Land Trust Homes Could Go to Displaced Austinites

“Right to return” preference policy to be used with sales of city-owned homes


This house on 1018 Linden St. will be the first to be sold to a demonstrated local with family ties for just under $200,000 as part of the city's right to return program (Photo by Jana Birchum)

The city of Austin is preparing to implement a "housing preference policy" that would give displaced Austinites an avenue to return, by selling city-owned homes at affordable prices to people who can prove their generational ties to the city.

Also often called a right to return policy, the framework for these sales has been in the works at (what is now) the Housing and Planning Department since 2018. Prospective buyers who can show they or their immediate family members were displaced by gentrification since 2000 will have an edge in the selection process to sell these homes at an affordable price to first-time home buyers earning no more than 80% of Austin's median family income, or $63,300 per year for two people. That makes the price point for a two-bedroom just under $200,000; currently (as of March 2022) the median home sale price in Austin is $624,000, according to the Austin Board of Realtors.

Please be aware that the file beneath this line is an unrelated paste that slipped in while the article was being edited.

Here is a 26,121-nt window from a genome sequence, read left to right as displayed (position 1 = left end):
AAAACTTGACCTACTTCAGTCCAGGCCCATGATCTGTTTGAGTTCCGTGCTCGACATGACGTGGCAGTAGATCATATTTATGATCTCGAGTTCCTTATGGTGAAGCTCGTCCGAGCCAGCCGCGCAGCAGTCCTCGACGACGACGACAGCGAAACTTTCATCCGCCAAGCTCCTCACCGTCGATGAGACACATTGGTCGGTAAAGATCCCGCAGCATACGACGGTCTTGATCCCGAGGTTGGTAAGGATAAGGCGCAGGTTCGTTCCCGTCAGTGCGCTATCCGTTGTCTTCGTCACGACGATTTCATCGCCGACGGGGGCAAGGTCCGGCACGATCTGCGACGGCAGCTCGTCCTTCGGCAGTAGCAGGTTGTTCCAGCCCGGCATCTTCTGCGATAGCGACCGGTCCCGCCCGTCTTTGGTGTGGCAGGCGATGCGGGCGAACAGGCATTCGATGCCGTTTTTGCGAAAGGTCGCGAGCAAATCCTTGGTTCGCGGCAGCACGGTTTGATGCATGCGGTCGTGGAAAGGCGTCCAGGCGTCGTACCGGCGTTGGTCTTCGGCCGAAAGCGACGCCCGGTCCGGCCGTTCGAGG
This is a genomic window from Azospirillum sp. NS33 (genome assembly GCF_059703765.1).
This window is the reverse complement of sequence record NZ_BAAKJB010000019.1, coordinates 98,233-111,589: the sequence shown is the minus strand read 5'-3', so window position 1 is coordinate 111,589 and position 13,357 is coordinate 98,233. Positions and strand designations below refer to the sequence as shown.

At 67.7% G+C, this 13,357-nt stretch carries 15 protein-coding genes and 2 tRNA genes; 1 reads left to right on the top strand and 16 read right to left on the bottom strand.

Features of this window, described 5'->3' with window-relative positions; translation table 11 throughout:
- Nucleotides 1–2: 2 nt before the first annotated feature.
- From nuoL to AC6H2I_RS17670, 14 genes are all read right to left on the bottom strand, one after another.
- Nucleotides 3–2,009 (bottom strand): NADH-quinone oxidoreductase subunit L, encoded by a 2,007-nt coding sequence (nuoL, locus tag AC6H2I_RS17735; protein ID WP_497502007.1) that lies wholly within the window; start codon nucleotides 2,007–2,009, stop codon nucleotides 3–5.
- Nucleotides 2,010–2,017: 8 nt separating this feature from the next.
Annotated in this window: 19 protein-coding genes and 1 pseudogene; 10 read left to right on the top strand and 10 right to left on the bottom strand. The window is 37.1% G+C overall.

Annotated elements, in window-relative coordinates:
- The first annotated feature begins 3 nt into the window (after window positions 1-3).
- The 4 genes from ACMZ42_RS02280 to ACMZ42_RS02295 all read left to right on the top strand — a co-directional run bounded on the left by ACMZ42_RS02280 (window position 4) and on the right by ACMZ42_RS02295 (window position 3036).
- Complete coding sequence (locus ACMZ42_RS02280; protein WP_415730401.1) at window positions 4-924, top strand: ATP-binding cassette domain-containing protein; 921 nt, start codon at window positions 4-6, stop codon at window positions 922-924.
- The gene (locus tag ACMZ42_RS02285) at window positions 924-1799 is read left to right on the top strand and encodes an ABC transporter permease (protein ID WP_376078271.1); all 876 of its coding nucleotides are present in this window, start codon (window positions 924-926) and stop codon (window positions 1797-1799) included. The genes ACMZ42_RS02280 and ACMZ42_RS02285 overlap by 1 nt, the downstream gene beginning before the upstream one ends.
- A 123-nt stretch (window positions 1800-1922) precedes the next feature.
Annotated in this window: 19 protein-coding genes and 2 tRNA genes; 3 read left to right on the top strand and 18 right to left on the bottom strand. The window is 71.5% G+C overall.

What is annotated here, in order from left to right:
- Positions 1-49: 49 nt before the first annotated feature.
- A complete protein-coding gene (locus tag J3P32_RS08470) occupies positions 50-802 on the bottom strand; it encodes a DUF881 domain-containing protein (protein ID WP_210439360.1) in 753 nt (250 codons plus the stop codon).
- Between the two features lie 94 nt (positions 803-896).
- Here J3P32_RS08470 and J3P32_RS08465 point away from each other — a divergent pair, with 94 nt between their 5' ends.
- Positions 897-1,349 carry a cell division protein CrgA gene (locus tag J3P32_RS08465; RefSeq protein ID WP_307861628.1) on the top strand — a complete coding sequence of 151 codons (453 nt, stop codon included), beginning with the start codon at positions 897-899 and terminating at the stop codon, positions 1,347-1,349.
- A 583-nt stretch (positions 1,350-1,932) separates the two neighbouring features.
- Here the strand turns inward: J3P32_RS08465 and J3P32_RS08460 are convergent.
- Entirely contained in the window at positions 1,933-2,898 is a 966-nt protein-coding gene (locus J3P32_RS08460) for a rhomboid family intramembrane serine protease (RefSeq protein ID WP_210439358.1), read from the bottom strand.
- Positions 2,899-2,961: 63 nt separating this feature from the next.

Those prices are possible by folding the 28 properties (as of right now) in the program into a community land trust, where the city (or a nonprofit) owns the land but sells the structures to individuals. Most of these 28 properties are in Council Districts 1 and 6, with others in Districts 2, 4, 5, 7, and 8. The first, located on Linden St., will open for applications later this month.

Housing and Planning intended to implement the policy in 2020 but was delayed by the COVID-19 pandemic. When applications for each property open, people will have 30 days to apply online. Applicants will be scored on factors like income-to-debt ratio, generational ties to gentrified parts of Austin (as defined by the 2018 Uprooted study by UT-Austin's Schools of Law and Architecture), and gross income. Qualified applicants will then be entered into a lottery, whose randomly selected winners will be offered the chance to proceed with purchase.

A department spokesperson said H&P is working with the city's legal and real estate departments to fine-tune details; after the Linden Street house is sold, the process will be reviewed and refined as needed before the next five properties go up for sale in June.

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